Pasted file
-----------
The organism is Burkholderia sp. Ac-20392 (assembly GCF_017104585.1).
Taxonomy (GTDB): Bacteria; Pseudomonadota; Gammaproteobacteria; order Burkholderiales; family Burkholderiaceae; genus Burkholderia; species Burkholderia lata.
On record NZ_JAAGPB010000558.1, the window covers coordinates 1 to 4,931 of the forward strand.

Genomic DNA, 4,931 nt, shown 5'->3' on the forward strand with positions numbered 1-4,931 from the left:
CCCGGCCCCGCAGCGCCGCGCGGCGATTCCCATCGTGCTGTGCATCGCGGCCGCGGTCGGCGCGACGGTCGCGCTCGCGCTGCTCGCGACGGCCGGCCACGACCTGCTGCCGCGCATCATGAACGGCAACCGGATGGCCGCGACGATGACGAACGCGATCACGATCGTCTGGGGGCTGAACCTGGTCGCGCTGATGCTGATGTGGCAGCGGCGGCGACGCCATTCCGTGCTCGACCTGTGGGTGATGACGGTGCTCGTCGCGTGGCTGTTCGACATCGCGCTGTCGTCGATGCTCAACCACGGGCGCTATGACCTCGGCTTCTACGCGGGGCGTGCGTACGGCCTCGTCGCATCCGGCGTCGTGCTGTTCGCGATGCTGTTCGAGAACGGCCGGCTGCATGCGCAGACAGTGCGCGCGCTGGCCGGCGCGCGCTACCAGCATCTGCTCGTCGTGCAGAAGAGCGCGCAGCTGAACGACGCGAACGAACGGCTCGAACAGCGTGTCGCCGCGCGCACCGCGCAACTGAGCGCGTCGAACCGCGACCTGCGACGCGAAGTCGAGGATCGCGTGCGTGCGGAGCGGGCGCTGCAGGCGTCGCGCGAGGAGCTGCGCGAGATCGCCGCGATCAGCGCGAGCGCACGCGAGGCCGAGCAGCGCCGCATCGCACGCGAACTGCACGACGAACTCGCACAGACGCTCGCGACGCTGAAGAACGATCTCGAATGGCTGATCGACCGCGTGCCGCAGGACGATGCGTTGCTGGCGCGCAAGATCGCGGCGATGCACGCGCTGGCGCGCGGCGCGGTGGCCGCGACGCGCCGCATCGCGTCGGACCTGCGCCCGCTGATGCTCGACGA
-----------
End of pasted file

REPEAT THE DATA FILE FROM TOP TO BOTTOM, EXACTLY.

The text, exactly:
The organism is Burkholderia sp. Ac-20392 (assembly GCF_017104585.1).
Taxonomy (GTDB): Bacteria; Pseudomonadota; Gammaproteobacteria; order Burkholderiales; family Burkholderiaceae; genus Burkholderia; species Burkholderia lata.
On record NZ_JAAGPB010000558.1, the window covers coordinates 1 to 4,931 of the forward strand.

Genomic DNA, 4,931 nt, shown 5'->3' on the forward strand with positions numbered 1-4,931 from the left:
CCCGGCCCCGCAGCGCCGCGCGGCGATTCCCATCGTGCTGTGCATCGCGGCCGCGGTCGGCGCGACGGTCGCGCTCGCGCTGCTCGCGACGGCCGGCCACGACCTGCTGCCGCGCATCATGAACGGCAACCGGATGGCCGCGACGATGACGAACGCGATCACGATCGTCTGGGGGCTGAACCTGGTCGCGCTGATGCTGATGTGGCAGCGGCGGCGACGCCATTCCGTGCTCGACCTGTGGGTGATGACGGTGCTCGTCGCGTGGCTGTTCGACATCGCGCTGTCGTCGATGCTCAACCACGGGCGCTATGACCTCGGCTTCTACGCGGGGCGTGCGTACGGCCTCGTCGCATCCGGCGTCGTGCTGTTCGCGATGCTGTTCGAGAACGGCCGGCTGCATGCGCAGACAGTGCGCGCGCTGGCCGGCGCGCGCTACCAGCATCTGCTCGTCGTGCAGAAGAGCGCGCAGCTGAACGACGCGAACGAACGGCTCGAACAGCGTGTCGCCGCGCGCACCGCGCAACTGAGCGCGTCGAACCGCGACCTGCGACGCGAAGTCGAGGATCGCGTGCGTGCGGAGCGGGCGCTGCAGGCGTCGCGCGAGGAGCTGCGCGAGATCGCCGCGATCAGCGCGAGCGCACGCGAGGCCGAGCAGCGCCGCATCGCACGCGAACTGCACGACGAACTCGCACAGACGCTCGCGACGCTGAAGAACGATCTCGAATGGCTGATCGACCGCGTGCCGCAGGACGATGCGTTGCTGGCGCGCAAGATCGCGGCGATGCACGCGCTGGCGCGCGGCGCGGTGGCCGCGACGCGCCGCATCGCGTCGGACCTGCGCCCGCTGATGCTCGACGA